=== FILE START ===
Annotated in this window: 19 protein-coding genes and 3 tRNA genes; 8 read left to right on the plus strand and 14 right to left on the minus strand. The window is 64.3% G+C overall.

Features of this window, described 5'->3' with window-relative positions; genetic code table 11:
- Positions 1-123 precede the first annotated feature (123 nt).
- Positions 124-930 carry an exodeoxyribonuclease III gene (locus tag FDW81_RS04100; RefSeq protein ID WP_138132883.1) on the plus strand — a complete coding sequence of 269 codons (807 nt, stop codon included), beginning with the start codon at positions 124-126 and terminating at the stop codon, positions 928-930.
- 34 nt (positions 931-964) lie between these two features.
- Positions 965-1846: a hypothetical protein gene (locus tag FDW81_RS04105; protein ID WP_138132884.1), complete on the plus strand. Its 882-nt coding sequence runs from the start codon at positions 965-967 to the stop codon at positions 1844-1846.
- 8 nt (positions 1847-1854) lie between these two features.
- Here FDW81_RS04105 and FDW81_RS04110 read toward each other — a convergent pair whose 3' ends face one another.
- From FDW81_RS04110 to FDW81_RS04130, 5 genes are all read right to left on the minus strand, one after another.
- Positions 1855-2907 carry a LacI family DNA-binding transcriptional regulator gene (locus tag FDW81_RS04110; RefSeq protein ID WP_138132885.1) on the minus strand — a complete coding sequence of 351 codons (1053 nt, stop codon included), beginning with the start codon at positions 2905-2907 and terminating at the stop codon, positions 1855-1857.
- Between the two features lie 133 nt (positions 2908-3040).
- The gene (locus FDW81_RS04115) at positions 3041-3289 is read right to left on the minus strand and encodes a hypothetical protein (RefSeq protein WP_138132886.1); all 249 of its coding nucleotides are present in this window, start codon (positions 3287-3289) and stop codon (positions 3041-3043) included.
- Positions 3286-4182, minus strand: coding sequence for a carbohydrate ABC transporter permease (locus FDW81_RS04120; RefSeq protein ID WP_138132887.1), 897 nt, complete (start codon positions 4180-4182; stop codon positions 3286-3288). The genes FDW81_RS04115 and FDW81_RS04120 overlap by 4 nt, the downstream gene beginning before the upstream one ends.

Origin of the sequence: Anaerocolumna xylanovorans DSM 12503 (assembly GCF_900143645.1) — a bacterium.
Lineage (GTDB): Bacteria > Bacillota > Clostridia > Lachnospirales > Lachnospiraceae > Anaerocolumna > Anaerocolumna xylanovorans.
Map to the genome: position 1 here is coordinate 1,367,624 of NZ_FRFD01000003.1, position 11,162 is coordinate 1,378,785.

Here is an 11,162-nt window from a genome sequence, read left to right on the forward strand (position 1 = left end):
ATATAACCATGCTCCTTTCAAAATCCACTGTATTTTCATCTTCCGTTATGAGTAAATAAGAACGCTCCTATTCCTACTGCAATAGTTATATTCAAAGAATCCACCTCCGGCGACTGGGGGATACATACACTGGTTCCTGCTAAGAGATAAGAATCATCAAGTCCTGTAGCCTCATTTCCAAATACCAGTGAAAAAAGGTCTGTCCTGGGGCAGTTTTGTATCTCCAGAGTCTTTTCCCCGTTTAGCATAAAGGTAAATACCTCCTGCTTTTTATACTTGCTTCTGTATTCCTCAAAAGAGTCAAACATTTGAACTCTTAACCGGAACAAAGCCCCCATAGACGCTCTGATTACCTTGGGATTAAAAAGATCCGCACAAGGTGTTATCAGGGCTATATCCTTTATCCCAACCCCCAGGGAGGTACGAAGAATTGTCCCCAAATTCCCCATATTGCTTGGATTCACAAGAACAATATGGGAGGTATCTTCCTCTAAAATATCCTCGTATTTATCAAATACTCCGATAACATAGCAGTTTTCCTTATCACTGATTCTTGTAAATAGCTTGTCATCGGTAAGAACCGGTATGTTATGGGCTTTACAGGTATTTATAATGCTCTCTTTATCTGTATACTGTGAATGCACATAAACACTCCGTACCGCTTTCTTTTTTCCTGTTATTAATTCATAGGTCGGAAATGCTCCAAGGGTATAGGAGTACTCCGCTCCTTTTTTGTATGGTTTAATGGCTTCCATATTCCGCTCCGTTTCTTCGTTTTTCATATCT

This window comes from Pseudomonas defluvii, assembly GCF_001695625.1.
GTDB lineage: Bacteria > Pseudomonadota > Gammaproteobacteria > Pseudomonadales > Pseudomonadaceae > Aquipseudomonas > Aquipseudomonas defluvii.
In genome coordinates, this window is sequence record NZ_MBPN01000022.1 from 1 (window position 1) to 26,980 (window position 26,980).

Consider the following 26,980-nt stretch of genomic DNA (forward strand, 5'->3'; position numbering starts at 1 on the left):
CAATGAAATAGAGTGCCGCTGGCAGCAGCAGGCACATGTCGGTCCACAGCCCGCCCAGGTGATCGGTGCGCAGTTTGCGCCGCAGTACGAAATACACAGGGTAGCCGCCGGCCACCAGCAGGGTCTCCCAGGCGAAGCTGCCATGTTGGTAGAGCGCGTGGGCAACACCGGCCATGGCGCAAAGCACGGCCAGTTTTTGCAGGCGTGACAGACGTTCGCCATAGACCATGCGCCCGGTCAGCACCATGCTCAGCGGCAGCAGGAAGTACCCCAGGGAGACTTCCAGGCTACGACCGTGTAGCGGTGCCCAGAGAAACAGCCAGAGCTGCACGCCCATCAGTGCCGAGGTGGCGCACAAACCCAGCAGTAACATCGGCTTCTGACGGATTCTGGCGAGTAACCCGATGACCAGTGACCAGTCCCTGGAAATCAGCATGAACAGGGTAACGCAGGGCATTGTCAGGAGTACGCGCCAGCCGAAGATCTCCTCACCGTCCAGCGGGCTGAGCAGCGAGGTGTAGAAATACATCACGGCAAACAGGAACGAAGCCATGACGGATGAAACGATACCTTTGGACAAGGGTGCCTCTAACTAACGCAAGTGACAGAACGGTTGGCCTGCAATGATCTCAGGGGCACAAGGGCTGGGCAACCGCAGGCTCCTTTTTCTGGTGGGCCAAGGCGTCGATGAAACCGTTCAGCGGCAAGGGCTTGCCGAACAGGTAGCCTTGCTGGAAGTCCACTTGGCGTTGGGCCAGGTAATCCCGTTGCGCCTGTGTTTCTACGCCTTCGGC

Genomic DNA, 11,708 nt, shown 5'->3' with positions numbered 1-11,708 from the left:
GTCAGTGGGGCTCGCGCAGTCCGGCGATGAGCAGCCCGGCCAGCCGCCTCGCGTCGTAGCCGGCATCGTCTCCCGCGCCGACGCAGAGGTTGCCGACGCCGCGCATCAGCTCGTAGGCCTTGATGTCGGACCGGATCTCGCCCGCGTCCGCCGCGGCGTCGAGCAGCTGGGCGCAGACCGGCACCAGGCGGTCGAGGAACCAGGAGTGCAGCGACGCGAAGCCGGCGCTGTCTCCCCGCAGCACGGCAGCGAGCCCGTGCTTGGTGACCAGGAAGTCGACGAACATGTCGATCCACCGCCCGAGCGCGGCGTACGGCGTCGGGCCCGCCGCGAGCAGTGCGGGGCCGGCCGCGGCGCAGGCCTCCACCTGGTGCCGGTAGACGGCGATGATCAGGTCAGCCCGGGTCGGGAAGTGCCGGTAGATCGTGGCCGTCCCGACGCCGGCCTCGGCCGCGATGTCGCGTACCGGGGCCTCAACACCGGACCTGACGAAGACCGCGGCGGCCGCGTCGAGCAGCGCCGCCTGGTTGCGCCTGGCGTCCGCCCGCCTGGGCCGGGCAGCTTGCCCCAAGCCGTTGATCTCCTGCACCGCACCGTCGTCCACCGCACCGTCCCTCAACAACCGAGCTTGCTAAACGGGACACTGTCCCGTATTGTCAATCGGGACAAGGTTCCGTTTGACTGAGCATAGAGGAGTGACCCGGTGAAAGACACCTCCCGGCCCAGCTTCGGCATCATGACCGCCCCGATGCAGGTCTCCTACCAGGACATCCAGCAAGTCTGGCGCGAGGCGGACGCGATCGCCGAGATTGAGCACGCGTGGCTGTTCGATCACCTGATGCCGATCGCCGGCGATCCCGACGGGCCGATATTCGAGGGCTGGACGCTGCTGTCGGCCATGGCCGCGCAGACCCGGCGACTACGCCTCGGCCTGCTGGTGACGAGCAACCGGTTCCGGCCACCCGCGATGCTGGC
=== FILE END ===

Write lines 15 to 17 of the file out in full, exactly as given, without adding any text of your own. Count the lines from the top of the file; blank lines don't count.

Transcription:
Lineage (GTDB): Bacteria > Bacillota > Clostridia > Lachnospirales > Lachnospiraceae > Anaerocolumna > Anaerocolumna xylanovorans.
Map to the genome: position 1 here is coordinate 1,367,624 of NZ_FRFD01000003.1, position 11,162 is coordinate 1,378,785.

Here is an 11,162-nt window from a genome sequence, read left to right on the forward strand (position 1 = left end):